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Publication numberUS5806207 A
Publication typeGrant
Application numberUS 08/995,630
Publication dateSep 15, 1998
Filing dateDec 22, 1997
Priority dateDec 22, 1997
Fee statusLapsed
Publication number08995630, 995630, US 5806207 A, US 5806207A, US-A-5806207, US5806207 A, US5806207A
InventorsMelcena K. Merrigan
Original AssigneeMerrigan; Melcena K.
Export CitationBiBTeX, EndNote, RefMan
External Links: USPTO, USPTO Assignment, Espacenet
Stand and heat recycler for laundry dryer
US 5806207 A
A heat salvaging device for a household laundry drier. The device may serve both as a stand for the drier and a device for salvaging waste heat from the drying process. The heat salvaging operation is controlled by controlling a single vent in the stand.
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I claim as my invention:
1. For use with a household laundry drier having a flexible exhaust hose, a stand comprising a structure with a box shape adapted to support said drier, said stand enclosing at least one open chamber, entrance means in said chamber for the attachment of said hose to duct exhaust air from said drier into said chamber.
2. The stand of claim 1 in which a lint trap is located in said entrance means between said hose and said chamber.
3. The stand of claim 1 in which said chamber is formed to provide alternate outlets for said exhaust air, said outlets being operable alternately to provide alternate routes for the discharge of said exhaust air.
4. The stand of claim 3 which said stand is for use in a laundry room having an exterior wall, said alternate outlets including a first outlet placed in said stand to exhaust into said room and a second outlet placed adjacent said exterior wall in position to exhaust through said exterior wall.
5. The stand of claim 4 in which said first outlet includes a closeable grill by which the flow of exhaust air will be substantially prevented.
6. The stand of claim 5 which said second outlet includes a closure flap adapted to close said second outlet.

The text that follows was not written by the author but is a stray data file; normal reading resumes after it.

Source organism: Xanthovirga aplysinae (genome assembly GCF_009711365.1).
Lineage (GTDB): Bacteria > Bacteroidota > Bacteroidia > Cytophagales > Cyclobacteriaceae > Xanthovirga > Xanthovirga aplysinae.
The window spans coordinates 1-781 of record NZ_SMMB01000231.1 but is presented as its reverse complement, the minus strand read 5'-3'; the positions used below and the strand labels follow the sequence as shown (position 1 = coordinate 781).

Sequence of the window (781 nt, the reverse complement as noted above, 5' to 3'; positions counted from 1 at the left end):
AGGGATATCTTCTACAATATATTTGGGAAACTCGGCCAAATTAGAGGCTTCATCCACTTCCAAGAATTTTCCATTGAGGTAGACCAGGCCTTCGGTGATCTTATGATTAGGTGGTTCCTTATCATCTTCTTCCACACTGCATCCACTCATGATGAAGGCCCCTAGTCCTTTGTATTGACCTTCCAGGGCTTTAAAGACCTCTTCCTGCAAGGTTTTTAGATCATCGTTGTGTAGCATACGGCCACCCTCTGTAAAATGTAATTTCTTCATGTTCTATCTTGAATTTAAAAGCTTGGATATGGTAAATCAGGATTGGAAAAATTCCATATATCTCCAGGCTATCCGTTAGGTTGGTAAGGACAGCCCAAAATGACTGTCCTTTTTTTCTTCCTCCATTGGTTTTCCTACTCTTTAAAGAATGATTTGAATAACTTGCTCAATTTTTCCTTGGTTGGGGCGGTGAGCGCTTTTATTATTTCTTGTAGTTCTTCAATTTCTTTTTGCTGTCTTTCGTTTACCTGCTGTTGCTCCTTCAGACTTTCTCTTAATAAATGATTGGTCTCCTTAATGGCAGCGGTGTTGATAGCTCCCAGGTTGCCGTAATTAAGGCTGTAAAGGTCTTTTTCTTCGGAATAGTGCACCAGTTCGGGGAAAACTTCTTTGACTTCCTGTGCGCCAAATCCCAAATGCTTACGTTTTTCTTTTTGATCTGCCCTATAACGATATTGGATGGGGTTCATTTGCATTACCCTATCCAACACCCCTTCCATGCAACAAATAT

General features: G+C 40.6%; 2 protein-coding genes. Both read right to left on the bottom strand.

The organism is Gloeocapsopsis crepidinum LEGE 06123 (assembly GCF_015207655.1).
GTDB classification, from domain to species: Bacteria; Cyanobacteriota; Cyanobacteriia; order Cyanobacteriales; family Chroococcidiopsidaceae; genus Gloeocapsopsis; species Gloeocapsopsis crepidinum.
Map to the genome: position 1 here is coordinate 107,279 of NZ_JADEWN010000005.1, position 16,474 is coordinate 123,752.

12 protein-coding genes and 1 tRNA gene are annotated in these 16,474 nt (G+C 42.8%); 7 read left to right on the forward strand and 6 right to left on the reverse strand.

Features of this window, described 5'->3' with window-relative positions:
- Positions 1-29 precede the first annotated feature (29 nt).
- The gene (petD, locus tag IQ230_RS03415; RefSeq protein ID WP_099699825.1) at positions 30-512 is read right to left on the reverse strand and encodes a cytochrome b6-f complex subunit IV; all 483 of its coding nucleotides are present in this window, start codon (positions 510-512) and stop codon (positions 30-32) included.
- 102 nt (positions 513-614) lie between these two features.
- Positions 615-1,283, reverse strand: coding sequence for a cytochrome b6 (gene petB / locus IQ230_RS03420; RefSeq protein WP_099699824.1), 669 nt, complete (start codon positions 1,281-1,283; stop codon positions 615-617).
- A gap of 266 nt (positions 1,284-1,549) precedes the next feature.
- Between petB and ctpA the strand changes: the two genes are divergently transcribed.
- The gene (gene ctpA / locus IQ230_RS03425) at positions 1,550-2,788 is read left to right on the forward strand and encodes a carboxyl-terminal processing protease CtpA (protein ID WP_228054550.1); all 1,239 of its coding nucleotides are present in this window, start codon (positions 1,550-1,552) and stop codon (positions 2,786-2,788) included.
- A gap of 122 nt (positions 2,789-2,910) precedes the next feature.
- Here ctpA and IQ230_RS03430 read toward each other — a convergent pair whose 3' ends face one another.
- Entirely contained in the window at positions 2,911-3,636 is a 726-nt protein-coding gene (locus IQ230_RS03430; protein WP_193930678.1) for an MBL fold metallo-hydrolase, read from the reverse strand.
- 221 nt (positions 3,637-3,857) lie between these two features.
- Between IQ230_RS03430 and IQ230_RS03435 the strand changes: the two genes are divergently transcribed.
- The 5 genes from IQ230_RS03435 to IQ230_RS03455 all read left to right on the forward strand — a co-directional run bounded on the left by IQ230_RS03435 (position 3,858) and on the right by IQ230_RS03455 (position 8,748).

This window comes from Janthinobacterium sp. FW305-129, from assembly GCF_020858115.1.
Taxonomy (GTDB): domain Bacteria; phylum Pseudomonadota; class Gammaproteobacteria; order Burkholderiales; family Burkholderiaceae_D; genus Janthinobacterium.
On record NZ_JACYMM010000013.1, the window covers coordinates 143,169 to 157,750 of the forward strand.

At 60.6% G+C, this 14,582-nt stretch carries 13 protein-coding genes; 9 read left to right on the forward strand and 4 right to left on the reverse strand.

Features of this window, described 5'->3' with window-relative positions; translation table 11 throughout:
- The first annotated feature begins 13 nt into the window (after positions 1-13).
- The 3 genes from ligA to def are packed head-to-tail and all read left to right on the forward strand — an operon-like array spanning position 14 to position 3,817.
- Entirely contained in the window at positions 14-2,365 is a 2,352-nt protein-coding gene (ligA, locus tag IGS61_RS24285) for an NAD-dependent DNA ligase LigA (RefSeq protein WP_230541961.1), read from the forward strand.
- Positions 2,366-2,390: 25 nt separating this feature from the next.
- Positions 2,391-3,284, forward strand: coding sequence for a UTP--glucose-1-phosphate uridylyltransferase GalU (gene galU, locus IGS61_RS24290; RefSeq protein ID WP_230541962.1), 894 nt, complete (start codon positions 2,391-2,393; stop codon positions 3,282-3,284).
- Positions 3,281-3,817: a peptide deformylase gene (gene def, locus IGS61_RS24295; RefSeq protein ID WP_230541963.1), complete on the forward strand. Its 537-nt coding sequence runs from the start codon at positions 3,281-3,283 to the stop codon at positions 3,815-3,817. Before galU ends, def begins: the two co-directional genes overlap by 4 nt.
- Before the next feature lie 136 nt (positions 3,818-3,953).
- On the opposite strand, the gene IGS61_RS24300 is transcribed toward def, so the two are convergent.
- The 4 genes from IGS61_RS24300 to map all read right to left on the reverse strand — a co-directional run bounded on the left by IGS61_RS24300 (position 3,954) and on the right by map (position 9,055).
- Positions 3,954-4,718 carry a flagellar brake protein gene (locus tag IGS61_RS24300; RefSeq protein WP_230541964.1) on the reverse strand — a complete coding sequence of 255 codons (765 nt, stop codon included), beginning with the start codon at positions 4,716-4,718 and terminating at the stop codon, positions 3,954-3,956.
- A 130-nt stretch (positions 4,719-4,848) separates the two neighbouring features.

7. The stand of claim 6 in which said closure flap is hinged to be normally closed by the force of gravity, auxiliary springs connected to said flaps to provide added closing force, said force of gravity and the force of said springs being light enough to be overcome by pressure in said chamber when said first outlet is closed.
8. The stand of claim 1 in which said structure with a box shape is divided into an upper chamber and a lower chamber, said entrance means being formed in said upper chamber.

This invention pertains to a device for the recovery of waste heat from household laundry driers. The device is also useful as a stand for elevating the entry to the drier to a level where the laundered goods can be placed in the drier without stooping or bending over, thus resulting in easier loading of the drier.

Most household laundry driers are loaded from the front and therefore, if the drier is set directly on the floor, loading the machine requires bending over. For most people such bending is inconvenient, and for some it may be painful. The device of this invention relieves that need to stoop or bend.

Heat either from the burning of gas or from electric power is ordinarily used to assist in the drying. Not all of this heat is used in the process, and the excess is commonly wasted by sending the exhaust air to the exterior of the building in which the drier is housed. In most times, that seems reasonable. However, when the ambient air is cold the wasted heat is completely wasted while other sources are relied on to heat the room.

The device of this invention also provides for convenient use of the heat which might otherwise be wasted. This is accomplished readily by opening or closing a single vent which routes the heated air either into or out of the room.